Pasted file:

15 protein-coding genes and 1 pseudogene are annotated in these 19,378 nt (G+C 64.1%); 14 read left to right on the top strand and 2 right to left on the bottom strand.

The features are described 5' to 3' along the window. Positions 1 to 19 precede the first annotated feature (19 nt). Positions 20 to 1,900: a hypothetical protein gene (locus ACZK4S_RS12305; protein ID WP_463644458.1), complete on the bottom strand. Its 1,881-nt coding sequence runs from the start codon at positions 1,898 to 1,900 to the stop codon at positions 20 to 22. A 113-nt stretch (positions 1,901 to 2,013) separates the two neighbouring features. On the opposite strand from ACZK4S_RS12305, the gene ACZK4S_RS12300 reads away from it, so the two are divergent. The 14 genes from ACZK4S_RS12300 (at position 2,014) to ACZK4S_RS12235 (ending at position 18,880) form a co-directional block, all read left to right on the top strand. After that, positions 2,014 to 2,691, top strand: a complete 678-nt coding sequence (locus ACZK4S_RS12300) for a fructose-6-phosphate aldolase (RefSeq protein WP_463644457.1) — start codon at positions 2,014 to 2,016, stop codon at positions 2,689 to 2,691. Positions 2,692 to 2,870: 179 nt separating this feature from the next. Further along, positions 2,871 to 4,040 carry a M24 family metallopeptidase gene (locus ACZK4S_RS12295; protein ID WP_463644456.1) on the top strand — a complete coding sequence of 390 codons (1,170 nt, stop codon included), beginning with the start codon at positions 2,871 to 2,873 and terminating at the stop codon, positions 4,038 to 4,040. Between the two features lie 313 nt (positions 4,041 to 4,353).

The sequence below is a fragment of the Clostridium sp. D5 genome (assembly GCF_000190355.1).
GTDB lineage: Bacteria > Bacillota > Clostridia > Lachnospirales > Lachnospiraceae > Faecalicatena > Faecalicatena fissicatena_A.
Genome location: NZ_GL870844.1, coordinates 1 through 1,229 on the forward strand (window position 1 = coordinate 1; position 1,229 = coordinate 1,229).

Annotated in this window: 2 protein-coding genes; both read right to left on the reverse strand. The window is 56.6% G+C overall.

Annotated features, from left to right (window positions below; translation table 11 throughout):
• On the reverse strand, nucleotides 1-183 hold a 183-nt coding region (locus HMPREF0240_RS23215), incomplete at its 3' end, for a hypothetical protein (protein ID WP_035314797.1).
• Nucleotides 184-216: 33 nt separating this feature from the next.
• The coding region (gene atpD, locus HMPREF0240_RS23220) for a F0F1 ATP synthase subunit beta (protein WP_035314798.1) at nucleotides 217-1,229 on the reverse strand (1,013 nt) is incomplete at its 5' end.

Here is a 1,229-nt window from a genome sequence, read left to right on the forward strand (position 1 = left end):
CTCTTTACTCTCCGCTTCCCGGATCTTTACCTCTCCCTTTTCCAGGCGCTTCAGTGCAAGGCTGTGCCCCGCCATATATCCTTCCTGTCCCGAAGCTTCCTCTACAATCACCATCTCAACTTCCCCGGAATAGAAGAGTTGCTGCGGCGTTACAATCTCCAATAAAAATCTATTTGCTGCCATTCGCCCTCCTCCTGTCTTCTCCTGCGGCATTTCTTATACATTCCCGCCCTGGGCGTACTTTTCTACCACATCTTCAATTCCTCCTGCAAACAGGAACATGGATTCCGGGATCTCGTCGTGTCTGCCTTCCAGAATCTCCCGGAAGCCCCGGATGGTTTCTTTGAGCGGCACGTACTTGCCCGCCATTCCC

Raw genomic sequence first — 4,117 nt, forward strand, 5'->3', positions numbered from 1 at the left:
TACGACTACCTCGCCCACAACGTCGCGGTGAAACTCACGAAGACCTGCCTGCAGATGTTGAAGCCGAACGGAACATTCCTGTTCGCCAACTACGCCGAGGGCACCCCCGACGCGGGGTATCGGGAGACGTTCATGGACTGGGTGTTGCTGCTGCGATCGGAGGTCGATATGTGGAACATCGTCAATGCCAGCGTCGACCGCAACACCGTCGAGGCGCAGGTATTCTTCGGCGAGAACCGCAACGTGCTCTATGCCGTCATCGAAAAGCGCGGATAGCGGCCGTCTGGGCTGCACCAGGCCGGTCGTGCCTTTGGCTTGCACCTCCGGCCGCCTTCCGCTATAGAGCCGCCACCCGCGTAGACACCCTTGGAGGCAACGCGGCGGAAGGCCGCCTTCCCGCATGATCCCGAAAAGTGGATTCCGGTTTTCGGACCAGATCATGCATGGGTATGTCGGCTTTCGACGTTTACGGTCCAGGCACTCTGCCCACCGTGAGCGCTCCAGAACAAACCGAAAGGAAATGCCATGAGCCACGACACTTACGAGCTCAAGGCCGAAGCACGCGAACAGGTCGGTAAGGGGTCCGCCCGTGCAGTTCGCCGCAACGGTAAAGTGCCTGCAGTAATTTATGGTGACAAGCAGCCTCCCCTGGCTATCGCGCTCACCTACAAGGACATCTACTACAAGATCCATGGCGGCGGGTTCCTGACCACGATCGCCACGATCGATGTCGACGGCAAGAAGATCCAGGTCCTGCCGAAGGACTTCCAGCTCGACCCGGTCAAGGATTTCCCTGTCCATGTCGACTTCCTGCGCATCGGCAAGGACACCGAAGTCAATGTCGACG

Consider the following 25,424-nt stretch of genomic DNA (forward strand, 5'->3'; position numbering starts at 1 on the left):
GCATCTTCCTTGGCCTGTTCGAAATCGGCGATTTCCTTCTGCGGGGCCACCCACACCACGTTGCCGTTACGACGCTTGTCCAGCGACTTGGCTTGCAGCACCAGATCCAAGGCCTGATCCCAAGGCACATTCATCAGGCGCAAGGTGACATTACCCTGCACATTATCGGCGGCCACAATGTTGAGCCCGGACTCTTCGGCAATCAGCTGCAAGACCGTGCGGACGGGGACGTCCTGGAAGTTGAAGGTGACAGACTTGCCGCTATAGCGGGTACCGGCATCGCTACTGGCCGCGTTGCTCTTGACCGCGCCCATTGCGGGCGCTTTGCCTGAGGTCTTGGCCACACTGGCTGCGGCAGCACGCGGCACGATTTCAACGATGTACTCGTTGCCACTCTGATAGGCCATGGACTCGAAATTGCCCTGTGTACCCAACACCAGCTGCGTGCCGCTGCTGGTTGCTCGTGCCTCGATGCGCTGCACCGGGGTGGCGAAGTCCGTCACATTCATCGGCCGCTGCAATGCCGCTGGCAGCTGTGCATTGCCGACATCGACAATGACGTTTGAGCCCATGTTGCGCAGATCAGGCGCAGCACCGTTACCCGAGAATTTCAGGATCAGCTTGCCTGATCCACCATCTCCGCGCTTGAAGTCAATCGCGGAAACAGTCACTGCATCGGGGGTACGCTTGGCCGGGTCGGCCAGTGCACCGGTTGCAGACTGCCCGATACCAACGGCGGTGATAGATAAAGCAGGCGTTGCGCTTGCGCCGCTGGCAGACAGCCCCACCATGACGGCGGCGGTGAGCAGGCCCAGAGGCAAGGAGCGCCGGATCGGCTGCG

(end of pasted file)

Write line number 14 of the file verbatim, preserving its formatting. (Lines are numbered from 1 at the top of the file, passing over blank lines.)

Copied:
TACGACTACCTCGCCCACAACGTCGCGGTGAAACTCACGAAGACCTGCCTGCAGATGTTGAAGCCGAACGGAACATTCCTGTTCGCCAACTACGCCGAGGGCACCCCCGACGCGGGGTATCGGGAGACGTTCATGGACTGGGTGTTGCTGCTGCGATCGGAGGTCGATATGTGGAACATCGTCAATGCCAGCGTCGACCGCAACACCGTCGAGGCGCAGGTATTCTTCGGCGAGAACCGCAACGTGCTCTATGCCGTCATCGAAAAGCGCGGATAGCGGCCGTCTGGGCTGCACCAGGCCGGTCGTGCCTTTGGCTTGCACCTCCGGCCGCCTTCCGCTATAGAGCCGCCACCCGCGTAGACACCCTTGGAGGCAACGCGGCGGAAGGCCGCCTTCCCGCATGATCCCGAAAAGTGGATTCCGGTTTTCGGACCAGATCATGCATGGGTATGTCGGCTTTCGACGTTTACGGTCCAGGCACTCTGCCCACCGTGAGCGCTCCAGAACAAACCGAAAGGAAATGCCATGAGCCACGACACTTACGAGCTCAAGGCCGAAGCACGCGAACAGGTCGGTAAGGGGTCCGCCCGTGCAGTTCGCCGCAACGGTAAAGTGCCTGCAGTAATTTATGGTGACAAGCAGCCTCCCCTGGCTATCGCGCTCACCTACAAGGACATCTACTACAAGATCCATGGCGGCGGGTTCCTGACCACGATCGCCACGATCGATGTCGACGGCAAGAAGATCCAGGTCCTGCCGAAGGACTTCCAGCTCGACCCGGTCAAGGATTTCCCTGTCCATGTCGACTTCCTGCGCATCGGCAAGGACACCGAAGTCAATGTCGACG